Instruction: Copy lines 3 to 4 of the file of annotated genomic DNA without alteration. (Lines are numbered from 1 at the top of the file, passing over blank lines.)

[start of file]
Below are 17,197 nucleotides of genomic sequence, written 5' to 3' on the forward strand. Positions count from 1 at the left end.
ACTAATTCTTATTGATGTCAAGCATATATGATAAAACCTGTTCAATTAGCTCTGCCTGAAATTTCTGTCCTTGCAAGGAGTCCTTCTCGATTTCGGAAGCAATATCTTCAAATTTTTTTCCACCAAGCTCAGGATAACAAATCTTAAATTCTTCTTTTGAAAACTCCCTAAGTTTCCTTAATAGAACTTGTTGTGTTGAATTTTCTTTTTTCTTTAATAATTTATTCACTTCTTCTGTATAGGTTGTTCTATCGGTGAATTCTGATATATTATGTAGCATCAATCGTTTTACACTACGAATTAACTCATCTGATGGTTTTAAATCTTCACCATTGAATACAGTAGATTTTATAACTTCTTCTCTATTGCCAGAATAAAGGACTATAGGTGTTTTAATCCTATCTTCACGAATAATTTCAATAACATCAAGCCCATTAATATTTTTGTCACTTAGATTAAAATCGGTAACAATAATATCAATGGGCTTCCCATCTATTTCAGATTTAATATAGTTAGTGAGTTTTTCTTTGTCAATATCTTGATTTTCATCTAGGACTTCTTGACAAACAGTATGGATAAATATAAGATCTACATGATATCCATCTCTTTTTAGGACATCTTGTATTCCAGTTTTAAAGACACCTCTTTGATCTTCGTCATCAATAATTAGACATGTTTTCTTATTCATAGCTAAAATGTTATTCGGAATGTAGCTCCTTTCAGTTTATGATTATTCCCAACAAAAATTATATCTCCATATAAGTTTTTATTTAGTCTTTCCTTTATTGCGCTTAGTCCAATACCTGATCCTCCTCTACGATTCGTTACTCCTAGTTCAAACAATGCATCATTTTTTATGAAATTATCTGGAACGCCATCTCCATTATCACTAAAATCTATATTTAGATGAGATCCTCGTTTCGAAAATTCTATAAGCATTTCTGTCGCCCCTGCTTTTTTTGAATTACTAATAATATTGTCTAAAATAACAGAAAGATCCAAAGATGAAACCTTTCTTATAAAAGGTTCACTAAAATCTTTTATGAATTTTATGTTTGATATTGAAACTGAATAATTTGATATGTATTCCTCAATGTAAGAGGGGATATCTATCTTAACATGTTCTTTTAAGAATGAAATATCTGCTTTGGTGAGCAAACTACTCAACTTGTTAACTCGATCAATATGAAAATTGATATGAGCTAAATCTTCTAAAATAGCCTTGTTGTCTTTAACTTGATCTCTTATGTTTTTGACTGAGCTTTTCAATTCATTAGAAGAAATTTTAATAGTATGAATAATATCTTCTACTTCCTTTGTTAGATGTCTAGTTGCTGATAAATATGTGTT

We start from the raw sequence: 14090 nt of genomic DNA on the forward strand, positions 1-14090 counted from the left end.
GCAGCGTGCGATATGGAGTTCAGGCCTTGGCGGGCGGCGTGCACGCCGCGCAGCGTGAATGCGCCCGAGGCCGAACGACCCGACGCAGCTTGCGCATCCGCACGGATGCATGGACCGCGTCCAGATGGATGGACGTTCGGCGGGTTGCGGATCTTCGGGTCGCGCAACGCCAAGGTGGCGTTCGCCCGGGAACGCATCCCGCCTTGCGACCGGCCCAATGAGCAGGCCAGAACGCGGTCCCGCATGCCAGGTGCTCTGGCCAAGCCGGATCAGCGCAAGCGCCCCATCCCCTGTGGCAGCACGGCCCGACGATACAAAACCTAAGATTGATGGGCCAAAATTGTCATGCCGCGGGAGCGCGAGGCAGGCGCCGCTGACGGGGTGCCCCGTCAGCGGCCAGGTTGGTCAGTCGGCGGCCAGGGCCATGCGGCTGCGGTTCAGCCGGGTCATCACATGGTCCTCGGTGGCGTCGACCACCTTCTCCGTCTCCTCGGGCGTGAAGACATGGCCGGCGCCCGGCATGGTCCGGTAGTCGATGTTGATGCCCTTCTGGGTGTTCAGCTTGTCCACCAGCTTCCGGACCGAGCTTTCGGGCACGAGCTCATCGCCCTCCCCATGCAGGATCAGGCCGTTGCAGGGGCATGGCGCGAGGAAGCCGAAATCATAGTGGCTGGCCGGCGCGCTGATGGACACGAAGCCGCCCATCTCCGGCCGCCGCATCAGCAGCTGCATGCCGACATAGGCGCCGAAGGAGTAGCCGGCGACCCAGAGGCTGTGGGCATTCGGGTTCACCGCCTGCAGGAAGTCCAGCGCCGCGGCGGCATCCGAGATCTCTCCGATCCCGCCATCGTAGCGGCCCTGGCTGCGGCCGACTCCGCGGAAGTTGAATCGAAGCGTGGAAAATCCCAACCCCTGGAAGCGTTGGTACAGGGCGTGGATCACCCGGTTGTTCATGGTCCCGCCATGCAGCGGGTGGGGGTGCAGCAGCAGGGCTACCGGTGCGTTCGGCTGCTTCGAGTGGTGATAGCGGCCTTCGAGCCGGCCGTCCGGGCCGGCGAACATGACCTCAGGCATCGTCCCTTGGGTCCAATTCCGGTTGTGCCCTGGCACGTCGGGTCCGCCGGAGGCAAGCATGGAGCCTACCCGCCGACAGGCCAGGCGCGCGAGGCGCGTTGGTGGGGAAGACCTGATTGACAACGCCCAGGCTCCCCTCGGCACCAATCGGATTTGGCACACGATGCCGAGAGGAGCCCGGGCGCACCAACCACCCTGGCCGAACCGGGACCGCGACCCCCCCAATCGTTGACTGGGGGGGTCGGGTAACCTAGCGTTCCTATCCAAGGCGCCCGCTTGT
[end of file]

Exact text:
We start from the raw sequence: 14090 nt of genomic DNA on the forward strand, positions 1-14090 counted from the left end.
GCAGCGTGCGATATGGAGTTCAGGCCTTGGCGGGCGGCGTGCACGCCGCGCAGCGTGAATGCGCCCGAGGCCGAACGACCCGACGCAGCTTGCGCATCCGCACGGATGCATGGACCGCGTCCAGATGGATGGACGTTCGGCGGGTTGCGGATCTTCGGGTCGCGCAACGCCAAGGTGGCGTTCGCCCGGGAACGCATCCCGCCTTGCGACCGGCCCAATGAGCAGGCCAGAACGCGGTCCCGCATGCCAGGTGCTCTGGCCAAGCCGGATCAGCGCAAGCGCCCCATCCCCTGTGGCAGCACGGCCCGACGATACAAAACCTAAGATTGATGGGCCAAAATTGTCATGCCGCGGGAGCGCGAGGCAGGCGCCGCTGACGGGGTGCCCCGTCAGCGGCCAGGTTGGTCAGTCGGCGGCCAGGGCCATGCGGCTGCGGTTCAGCCGGGTCATCACATGGTCCTCGGTGGCGTCGACCACCTTCTCCGTCTCCTCGGGCGTGAAGACATGGCCGGCGCCCGGCATGGTCCGGTAGTCGATGTTGATGCCCTTCTGGGTGTTCAGCTTGTCCACCAGCTTCCGGACCGAGCTTTCGGGCACGAGCTCATCGCCCTCCCCATGCAGGATCAGGCCGTTGCAGGGGCATGGCGCGAGGAAGCCGAAATCATAGTGGCTGGCCGGCGCGCTGATGGACACGAAGCCGCCCATCTCCGGCCGCCGCATCAGCAGCTGCATGCCGACATAGGCGCCGAAGGAGTAGCCGGCGACCCAGAGGCTGTGGGCATTCGGGTTCACCGCCTGCAGGAAGTCCAGCGCCGCGGCGGCATCCGAGATCTCTCCGATCCCGCCATCGTAGCGGCCCTGGCTGCGGCCGACTCCGCGGAAGTTGAATCGAAGCGTGGAAAATCCCAACCCCTGGAAGCGTTGGTACAGGGCGTGGATCACCCGGTTGTTCATGGTCCCGCCATGCAGCGGGTGGGGGTGCAGCAGCAGGGCTACCGGTGCGTTCGGCTGCTTCGAGTGGTGATAGCGGCCTTCGAGCCGGCCGTCCGGGCCGGCGAACATGACCTCAGGCATCGTCCCTTGGGTCCAATTCCGGTTGTGCCCTGGCACGTCGGGTCCGCCGGAGGCAAGCATGGAGCCTACCCGCCGACAGGCCAGGCGCGCGAGGCGCGTTGGTGGGGAAGACCTGATTGACAACGCCCAGGCTCCCCTCGGCACCAATCGGATTTGGCACACGATGCCGAGAGGAGCCCGGGCGCACCAACCACCCTGGCCGAACCGGGACCGCGACCCCCCCAATCGTTGACTGGGGGGGTCGGGTAACCTAGCGTTCCTATCCAAGGCGCCCGCTTGT